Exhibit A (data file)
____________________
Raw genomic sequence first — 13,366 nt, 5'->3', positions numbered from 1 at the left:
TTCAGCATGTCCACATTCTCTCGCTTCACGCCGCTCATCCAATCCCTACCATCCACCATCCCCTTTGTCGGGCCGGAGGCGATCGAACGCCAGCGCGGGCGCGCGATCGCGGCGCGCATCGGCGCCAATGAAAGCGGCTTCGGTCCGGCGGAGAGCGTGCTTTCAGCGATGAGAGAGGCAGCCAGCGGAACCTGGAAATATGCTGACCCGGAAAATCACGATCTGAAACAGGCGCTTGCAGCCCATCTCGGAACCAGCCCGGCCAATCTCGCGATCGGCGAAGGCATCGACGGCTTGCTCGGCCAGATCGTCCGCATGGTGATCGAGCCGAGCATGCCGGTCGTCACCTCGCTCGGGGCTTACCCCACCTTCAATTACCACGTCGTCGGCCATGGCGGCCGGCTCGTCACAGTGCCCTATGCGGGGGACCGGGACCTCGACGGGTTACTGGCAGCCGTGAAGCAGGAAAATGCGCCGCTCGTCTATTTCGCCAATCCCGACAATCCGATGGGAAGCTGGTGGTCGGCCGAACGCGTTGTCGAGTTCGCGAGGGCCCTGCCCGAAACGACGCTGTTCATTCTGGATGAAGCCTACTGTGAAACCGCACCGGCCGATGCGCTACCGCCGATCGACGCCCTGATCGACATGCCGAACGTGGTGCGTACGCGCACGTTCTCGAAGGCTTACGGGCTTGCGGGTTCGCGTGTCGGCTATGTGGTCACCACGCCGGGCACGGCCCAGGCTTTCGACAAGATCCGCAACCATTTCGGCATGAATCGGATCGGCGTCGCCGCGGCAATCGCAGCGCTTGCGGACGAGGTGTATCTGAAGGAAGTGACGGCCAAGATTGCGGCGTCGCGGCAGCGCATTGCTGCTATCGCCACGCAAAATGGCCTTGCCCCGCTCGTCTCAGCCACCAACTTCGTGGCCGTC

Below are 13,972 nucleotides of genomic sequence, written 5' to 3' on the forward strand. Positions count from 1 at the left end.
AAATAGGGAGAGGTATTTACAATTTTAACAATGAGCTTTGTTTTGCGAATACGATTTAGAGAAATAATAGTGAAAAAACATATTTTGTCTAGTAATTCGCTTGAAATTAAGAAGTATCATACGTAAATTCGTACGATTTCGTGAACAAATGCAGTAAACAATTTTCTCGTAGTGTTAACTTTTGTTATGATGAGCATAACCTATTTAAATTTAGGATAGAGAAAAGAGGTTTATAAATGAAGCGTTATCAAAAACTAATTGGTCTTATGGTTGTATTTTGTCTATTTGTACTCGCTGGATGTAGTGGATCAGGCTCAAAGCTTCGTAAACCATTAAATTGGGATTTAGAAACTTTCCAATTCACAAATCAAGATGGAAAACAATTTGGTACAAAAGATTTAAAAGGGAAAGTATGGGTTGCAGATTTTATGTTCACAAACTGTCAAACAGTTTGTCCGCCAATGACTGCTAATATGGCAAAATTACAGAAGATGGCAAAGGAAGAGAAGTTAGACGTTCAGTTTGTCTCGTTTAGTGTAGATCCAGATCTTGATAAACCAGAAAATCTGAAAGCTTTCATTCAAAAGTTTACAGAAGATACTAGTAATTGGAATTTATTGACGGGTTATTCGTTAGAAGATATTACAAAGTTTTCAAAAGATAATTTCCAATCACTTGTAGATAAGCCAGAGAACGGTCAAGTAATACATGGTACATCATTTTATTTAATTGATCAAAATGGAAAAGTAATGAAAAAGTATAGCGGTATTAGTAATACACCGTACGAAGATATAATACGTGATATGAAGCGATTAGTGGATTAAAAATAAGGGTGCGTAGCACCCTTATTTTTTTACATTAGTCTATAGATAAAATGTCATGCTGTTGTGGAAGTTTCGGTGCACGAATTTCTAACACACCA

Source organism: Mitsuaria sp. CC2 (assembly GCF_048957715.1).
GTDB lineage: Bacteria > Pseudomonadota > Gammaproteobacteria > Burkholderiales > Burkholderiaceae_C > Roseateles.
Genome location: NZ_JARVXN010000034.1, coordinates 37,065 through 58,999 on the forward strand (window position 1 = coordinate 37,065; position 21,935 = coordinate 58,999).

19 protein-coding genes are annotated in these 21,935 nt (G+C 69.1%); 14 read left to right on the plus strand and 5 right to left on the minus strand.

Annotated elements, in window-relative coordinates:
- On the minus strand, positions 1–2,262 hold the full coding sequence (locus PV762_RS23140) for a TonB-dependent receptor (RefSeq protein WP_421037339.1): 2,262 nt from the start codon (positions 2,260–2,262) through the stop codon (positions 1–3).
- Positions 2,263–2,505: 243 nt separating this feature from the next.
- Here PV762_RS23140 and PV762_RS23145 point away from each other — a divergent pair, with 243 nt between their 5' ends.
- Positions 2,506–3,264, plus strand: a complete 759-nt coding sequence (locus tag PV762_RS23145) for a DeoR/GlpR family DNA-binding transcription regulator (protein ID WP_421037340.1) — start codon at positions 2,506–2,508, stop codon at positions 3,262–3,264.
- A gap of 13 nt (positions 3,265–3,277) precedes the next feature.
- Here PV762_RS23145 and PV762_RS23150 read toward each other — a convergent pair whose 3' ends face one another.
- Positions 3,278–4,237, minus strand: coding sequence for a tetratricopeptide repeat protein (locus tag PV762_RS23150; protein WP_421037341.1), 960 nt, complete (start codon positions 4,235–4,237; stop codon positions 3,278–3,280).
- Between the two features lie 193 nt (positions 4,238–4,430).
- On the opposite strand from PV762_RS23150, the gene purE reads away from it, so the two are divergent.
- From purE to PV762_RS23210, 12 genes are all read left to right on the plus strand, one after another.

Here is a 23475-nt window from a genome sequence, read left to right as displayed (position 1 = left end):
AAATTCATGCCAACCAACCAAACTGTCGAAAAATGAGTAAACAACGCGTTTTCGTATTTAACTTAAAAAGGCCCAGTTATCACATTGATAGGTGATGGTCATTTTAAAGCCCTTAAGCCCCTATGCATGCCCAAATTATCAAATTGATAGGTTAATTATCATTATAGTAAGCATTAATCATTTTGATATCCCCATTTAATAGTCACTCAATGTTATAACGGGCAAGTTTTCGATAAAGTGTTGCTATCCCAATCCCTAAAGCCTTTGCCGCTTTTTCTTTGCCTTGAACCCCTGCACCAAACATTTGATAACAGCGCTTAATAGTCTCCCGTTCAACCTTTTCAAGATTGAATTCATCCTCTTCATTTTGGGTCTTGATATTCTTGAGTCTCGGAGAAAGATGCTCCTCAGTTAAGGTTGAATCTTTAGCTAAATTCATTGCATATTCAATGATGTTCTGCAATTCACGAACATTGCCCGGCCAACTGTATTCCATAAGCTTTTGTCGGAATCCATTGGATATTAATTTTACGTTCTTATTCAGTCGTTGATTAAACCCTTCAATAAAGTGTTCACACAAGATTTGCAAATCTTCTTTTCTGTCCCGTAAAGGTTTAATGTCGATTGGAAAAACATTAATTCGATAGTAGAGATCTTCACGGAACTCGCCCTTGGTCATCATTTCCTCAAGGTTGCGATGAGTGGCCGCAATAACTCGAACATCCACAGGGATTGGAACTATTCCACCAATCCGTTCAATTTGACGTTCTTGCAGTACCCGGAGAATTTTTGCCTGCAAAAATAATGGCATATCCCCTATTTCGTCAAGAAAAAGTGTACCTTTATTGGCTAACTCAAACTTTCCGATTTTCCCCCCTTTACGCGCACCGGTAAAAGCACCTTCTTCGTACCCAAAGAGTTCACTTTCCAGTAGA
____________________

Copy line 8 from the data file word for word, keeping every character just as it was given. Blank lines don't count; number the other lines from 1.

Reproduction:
19 protein-coding genes are annotated in these 21,935 nt (G+C 69.1%); 14 read left to right on the plus strand and 5 right to left on the minus strand.